Down at the bend, in the bubble and beyond, hundreds turned a corner amid a pivotal scramble. I now refer to events as BZ (before Zafer) or AZ. Before Z, Arlo had a brother, Tami and Lyle a thriving firstborn son. After Z we have yet to see.
There are endless slices of this bittersweet pie. One hefty wedge is tart with pain and loss. The news from Tami’s father, Ed was unfathomable. “OD’d?” I said into the phone, “As in Dead?!” I ran next door and took hold of Haruka and Jason’s hands, then up the hill and across the dam to Tami and Lyle’s. The story came into focus. An officer knocked on their door at midnight. Luke heard a howl rip through the woods. It was accidental, recreational.
Another piece is sweet with the power of community. We put our shoulders to a wheel that rolled forward until it stopped at a clay grave in the woods. Time sharpened to a point and we focused all our energies on that point. A hundred hands reached out with food, lodging, transportation, music and offers of “anything at all.” An avalanche of goodwill that Angelina remarked “speaks to the beauty of our village.” Many hovered, hugged and fielded information. I became a dispatch operator, juggling calls, texts, emails and facebook offers. We used a nine-tab spreadsheet to stay on track.
The challenges of a DIY burial lent additional flavor to the pie. We’d been planning a neighborhood cemetery for some time – nobody thought our first service would be for a nineteen-year-old.
Lyle walked down his driveway with his brother Glen and marked out a trail with Bob and Joe. Trip brought his bobcat and got to work. David hauled a load of pine straw and Joe installed stone pillars on each end. Bob dubbed it the Farewell Trail after tying a strand of prayer flags between two pines. Chris arrived in his wheelchair for a look. Barring another unforeseen death, his grave will be next. Arlo and Uncle Michael used the Monarch to dig the hole. Joe, Leavitt and others finished the grave by hand. We spread the pine needles to cover the bobcat scars, making it look like any other dappled path through the woods.
I pictured myself at rest beneath the trees along the Farewell Trail and tasted peace, unexpected and nourishing. I haven’t thought much about my own burial, just as I don’t think about the hotel bed when planning a vacation. Yet, no matter how excited I am to be somewhere new, I prefer to first check into the hotel, put down my bags and glance at the bed. My adventures taste sweeter once I know where I’m going to sleep.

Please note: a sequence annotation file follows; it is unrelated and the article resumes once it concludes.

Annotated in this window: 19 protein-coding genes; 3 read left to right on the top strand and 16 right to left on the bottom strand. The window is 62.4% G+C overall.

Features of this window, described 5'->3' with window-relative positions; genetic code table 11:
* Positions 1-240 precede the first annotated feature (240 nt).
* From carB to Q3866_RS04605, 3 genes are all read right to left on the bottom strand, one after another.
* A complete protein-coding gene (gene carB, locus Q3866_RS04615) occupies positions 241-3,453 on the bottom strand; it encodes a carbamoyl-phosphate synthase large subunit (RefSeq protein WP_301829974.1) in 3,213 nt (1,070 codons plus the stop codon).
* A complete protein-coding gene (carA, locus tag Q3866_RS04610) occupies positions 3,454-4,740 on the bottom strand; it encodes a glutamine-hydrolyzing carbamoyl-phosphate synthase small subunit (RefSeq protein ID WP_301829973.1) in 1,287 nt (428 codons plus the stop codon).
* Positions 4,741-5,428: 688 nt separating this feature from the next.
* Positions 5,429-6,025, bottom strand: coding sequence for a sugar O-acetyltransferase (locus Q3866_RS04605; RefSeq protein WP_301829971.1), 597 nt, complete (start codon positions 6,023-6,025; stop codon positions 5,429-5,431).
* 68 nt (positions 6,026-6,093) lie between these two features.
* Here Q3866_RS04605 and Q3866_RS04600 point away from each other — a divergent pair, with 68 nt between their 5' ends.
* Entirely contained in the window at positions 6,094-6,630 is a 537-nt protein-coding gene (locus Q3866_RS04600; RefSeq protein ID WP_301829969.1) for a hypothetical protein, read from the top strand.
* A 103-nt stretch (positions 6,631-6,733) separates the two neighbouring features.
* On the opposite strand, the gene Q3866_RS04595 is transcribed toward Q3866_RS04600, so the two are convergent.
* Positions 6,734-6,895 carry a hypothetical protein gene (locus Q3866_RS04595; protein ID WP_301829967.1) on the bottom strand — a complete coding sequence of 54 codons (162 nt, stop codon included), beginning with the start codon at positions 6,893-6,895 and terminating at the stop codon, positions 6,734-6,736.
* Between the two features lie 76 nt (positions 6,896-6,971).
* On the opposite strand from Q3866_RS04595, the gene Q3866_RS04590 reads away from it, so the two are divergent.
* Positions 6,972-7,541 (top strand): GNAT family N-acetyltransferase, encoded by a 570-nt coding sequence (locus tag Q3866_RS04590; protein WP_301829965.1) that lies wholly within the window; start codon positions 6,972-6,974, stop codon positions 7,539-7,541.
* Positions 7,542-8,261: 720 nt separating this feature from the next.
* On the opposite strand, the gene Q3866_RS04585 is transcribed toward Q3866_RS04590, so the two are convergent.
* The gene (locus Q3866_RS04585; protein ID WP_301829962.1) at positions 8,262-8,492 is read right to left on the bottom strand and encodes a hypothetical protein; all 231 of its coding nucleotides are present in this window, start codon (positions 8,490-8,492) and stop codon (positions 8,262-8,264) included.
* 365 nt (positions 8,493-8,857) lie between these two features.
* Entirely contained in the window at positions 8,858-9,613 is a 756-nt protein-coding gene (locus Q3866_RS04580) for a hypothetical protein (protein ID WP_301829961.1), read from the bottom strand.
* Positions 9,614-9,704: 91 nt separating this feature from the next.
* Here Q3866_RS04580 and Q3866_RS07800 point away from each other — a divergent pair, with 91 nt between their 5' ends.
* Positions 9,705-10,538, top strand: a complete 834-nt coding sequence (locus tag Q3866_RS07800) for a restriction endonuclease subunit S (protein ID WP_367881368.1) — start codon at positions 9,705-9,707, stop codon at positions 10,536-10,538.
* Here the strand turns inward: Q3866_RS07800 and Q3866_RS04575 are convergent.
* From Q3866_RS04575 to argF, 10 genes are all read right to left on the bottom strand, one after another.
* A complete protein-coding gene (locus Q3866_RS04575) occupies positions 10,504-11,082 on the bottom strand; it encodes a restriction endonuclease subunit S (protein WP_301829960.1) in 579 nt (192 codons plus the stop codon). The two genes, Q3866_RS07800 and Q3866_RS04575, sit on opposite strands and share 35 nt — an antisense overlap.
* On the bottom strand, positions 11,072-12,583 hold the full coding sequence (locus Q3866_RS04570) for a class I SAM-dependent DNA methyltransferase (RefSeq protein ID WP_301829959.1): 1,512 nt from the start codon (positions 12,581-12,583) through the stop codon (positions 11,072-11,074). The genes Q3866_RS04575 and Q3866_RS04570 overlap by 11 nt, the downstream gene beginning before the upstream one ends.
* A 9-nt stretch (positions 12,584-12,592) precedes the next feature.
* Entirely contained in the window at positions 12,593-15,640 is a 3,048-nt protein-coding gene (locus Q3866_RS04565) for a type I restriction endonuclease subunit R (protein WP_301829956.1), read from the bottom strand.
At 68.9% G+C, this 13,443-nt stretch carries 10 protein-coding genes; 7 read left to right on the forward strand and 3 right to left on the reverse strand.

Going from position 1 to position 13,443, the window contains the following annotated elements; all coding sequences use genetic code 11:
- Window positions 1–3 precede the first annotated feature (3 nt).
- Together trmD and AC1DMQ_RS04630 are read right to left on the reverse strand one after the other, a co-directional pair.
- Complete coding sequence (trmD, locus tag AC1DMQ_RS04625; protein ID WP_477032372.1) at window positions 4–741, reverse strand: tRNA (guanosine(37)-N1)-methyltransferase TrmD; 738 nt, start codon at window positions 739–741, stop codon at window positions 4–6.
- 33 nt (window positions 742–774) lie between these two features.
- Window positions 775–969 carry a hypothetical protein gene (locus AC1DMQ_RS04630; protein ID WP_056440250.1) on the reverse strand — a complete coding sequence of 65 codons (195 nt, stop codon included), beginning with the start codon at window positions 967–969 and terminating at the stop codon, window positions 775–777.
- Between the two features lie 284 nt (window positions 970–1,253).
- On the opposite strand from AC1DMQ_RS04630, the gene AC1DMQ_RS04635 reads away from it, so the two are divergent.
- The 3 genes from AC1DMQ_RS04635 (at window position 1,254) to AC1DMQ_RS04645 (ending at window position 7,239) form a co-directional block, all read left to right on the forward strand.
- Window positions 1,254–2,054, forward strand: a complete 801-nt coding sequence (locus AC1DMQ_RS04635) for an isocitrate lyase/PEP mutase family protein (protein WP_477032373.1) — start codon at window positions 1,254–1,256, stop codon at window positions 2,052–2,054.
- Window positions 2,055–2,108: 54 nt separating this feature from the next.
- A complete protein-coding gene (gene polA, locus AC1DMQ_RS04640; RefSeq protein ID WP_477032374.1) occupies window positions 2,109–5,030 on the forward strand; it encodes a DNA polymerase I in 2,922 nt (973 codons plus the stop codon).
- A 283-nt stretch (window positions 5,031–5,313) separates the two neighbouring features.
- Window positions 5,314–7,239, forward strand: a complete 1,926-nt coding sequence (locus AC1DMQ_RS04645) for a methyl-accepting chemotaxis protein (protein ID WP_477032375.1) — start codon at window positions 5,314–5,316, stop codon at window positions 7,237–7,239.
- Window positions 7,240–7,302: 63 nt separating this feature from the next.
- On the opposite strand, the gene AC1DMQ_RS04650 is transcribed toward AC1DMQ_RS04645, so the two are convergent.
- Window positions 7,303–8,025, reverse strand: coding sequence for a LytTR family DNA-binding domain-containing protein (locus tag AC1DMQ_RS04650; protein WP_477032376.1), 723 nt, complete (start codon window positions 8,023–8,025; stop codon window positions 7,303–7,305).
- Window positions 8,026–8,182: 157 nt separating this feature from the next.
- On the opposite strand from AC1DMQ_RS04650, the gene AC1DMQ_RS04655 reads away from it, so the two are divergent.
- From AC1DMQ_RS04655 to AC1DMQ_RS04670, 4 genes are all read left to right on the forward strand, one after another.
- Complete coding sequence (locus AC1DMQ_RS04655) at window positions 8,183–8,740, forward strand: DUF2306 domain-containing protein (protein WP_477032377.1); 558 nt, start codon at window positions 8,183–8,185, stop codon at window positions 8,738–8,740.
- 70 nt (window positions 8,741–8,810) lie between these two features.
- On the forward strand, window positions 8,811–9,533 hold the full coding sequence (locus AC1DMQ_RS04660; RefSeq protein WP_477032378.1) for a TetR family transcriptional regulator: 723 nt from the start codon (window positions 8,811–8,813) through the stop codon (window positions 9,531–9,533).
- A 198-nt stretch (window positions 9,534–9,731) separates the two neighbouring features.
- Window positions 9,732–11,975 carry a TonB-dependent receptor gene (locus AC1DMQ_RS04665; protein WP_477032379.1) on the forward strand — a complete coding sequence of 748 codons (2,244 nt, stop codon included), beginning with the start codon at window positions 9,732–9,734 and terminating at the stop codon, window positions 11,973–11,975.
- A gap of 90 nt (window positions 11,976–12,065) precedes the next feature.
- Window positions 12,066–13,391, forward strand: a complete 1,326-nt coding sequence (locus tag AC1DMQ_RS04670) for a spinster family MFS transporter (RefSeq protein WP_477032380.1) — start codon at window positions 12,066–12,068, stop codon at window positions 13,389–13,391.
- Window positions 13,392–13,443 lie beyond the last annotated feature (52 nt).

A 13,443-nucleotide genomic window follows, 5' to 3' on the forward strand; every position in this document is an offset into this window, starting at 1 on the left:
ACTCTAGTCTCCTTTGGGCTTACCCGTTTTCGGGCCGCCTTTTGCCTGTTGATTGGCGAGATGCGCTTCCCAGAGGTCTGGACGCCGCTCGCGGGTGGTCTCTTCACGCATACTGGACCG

We had the service at The Plant and people poured in. Cars were parked on both sides of the road all the way to highway 64 three quarters of a mile away, filling the Credit Union and Allstate parking lots. Two hundred were seated with twice as many standing.
After eulogies and music Zafer took his last ride in the Pup, the little red pickup Arlo inherited when Z left for his first year at the University of Colorado. Arlo took the wheel, his big brother behind him in a pristine pine casket with a big Z on the lid.
The burial was intimate, touching, heart breaking and real. No Astroturf. Just a pile of yellow clay and some borrowed shovels. Tami sat on the edge of the hole, throwing in handfuls until Joe gently took her arm. Men, women and children took turns until the job was finished, a mound of earth atop Zafer’s casket.
The next day I didn’t put on makeup before going out. It was over. I didn’t have to be anyone but myself now. Shelley and I went for our Sunday morning walk. I swung by The Plant to find everything had been picked up and put away. I considered touching up my eyes before giving Audrey a ride to the airport but decided to plunge forward au naturale.
The next day I hesitated in front of my mirror before heading off to work. After all that had happened, eyeliner and mascara seemed disingenuous. It’s time I started looking my age, I thought, trying to picture Jane Goodall drawing on eyeliner.
I’m different now, touched by death but unafraid. What a nice way to step into the After Z, as my unenhanced self. This is my tribute, my testament. When you see me for what I am, know that I’ve been touched by Zafer.
Links to Lyle’s eloquent series of posts:
Grave Digging Time
Writing the Bulletin
Z Comes Home
The Spiritual Life of Kids
Burying Time Again